A year after Indiana resident Judith Goldblatt was killed when a train hit her rental car at the Charleston Road crossing, questions linger about the events surrounding her death and the City of Palo Alto's role, if any, in the accident.
Goldblatt, 65, and her husband, Dr. Lawrence Goldblatt of Indianapolis, were traveling east on Charleston when their Nissan Altima got struck on the tracks shortly after 5 p.m. on April 15, 2011. According to investigators, there were cars in front of the Goldblatts when the crossing-guard arms lowered, blocking the Altima from driving off the tracks.
Lawrence Goldblatt managed to escape the car before impact.
Speculation about the accident surfaced almost immediately, ranging from whether the traffic signals had malfunctioned to whether recent work at the rail crossing and roadway might have contributed to the tragedy.
Over the past year, the Weekly has sought to learn the extent to which the City of Palo Alto and Caltrain investigated the possible role of a traffic-signal malfunction, leading to a traffic jam that contributed to the incident.
But despite numerous requests for information and documents, the Weekly has found that neither agency, it appears, investigated how the signals affected traffic on the day of the accident -- in spite of irregularities with the signal timings that were discovered later and a month-long slowdown of the trains through Palo Alto while the signals were examined.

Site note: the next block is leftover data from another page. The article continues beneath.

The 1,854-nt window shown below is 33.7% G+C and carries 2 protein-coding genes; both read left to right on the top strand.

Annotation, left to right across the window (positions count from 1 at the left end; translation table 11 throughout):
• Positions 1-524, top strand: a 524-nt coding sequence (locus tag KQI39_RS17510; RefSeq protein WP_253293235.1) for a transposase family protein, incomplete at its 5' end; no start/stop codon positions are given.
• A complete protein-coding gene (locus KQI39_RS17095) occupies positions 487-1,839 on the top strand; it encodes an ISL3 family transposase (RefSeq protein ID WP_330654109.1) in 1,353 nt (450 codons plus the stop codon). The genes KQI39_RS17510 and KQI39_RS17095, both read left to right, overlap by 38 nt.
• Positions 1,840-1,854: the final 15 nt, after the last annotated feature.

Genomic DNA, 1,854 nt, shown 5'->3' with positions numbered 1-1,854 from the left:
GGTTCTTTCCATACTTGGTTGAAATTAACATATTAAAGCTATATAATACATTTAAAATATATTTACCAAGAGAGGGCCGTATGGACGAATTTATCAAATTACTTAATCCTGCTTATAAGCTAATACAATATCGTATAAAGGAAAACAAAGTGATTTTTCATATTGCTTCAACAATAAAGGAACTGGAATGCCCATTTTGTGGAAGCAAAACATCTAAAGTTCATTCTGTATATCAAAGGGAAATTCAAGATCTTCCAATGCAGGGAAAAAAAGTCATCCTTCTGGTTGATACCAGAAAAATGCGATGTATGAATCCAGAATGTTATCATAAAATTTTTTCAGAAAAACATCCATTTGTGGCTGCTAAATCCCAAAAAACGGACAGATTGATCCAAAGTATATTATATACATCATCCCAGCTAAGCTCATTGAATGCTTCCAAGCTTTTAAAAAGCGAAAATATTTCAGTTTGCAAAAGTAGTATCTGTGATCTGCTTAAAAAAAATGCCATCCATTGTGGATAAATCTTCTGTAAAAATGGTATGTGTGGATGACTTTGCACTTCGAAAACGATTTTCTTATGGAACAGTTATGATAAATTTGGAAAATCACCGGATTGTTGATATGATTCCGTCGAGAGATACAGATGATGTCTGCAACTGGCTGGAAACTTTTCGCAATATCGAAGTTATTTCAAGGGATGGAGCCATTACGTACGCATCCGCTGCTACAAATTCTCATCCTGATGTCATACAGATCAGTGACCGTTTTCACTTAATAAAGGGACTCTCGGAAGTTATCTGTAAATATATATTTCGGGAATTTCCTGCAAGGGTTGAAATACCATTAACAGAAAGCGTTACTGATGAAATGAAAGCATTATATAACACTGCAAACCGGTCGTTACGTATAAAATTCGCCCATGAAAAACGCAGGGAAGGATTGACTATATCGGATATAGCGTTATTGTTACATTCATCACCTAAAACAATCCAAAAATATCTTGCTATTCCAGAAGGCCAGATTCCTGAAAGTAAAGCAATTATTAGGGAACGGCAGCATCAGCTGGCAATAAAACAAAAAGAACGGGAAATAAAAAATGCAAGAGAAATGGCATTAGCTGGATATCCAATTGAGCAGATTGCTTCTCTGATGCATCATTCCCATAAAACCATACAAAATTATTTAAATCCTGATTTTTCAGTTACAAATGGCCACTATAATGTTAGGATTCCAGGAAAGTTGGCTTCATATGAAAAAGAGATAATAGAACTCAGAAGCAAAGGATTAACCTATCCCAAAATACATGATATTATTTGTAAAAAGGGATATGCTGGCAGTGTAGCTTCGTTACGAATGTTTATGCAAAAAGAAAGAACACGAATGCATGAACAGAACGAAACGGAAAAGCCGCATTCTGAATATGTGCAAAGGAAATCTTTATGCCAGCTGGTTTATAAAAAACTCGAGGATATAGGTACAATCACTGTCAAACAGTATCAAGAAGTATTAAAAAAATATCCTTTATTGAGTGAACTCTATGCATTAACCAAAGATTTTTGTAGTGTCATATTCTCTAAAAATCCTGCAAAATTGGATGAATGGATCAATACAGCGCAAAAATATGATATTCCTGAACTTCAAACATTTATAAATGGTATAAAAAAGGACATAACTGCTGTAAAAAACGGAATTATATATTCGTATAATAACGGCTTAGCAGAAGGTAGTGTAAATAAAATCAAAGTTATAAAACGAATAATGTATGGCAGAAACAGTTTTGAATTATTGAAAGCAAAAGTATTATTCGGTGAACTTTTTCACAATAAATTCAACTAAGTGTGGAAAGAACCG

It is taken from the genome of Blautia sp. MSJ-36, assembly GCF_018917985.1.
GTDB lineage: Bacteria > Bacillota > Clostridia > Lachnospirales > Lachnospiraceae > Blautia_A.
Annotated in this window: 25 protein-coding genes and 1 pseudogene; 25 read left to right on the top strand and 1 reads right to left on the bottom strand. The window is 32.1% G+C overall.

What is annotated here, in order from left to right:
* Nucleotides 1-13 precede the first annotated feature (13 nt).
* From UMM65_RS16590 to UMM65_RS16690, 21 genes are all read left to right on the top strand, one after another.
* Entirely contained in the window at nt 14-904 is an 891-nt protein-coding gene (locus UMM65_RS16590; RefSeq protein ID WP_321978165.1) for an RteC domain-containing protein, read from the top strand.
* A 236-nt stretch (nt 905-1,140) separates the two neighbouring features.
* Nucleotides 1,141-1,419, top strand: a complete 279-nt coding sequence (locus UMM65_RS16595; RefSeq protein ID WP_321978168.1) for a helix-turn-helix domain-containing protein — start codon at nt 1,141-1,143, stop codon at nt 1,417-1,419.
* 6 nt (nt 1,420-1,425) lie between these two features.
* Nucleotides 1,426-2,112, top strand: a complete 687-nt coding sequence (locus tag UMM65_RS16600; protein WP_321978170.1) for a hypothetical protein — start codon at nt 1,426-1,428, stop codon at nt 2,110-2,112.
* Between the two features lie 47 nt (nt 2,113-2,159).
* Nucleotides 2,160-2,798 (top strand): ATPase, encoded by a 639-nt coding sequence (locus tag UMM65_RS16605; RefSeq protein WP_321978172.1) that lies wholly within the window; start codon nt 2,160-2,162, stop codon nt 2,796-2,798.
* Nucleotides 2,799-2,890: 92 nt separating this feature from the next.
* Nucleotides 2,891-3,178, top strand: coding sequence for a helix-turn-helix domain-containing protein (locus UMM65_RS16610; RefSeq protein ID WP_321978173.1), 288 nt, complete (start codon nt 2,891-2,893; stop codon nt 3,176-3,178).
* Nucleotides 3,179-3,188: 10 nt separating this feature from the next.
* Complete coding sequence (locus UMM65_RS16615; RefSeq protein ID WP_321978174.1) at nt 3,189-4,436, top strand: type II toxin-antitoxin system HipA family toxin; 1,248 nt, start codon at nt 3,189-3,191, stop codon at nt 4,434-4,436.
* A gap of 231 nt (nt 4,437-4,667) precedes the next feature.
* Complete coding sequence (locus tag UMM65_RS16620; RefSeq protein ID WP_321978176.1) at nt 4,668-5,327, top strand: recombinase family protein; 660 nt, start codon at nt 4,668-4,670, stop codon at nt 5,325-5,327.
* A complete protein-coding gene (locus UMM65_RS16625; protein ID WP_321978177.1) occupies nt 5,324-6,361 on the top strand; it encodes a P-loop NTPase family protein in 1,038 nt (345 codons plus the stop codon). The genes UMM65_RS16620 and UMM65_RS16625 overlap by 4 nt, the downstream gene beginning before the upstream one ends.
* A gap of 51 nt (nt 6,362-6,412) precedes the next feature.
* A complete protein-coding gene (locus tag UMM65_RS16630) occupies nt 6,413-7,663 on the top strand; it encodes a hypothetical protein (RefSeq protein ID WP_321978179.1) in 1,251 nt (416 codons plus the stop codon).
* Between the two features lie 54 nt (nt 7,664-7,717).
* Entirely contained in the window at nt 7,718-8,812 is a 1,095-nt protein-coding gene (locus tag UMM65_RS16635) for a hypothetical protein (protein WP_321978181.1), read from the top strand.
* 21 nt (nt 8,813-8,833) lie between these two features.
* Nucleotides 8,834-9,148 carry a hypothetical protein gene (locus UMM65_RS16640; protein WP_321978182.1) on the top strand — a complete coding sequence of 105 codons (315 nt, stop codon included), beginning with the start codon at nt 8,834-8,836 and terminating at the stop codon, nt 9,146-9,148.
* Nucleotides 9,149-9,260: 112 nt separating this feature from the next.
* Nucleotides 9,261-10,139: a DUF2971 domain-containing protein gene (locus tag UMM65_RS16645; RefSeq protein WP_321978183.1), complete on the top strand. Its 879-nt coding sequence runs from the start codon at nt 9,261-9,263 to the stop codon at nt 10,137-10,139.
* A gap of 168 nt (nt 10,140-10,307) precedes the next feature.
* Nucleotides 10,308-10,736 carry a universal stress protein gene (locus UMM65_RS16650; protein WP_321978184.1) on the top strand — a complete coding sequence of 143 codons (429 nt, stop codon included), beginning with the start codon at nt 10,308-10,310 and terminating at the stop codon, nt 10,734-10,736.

Direct inquiries to city staff as to the extent of their investigation have only elicited vague replies and accounts that conflict with the official San Mateo County Sheriff's Office Transit Police investigation. Meanwhile, Transit Police Det. Victor Lopez said he did not investigate events related to the traffic signals. The Transit Police have jurisdiction only within the Caltrain right-of-way, so any investigation into events occurring outside of the right-of-way -- namely, traffic signals -- falls under the jurisdiction of the city, he said.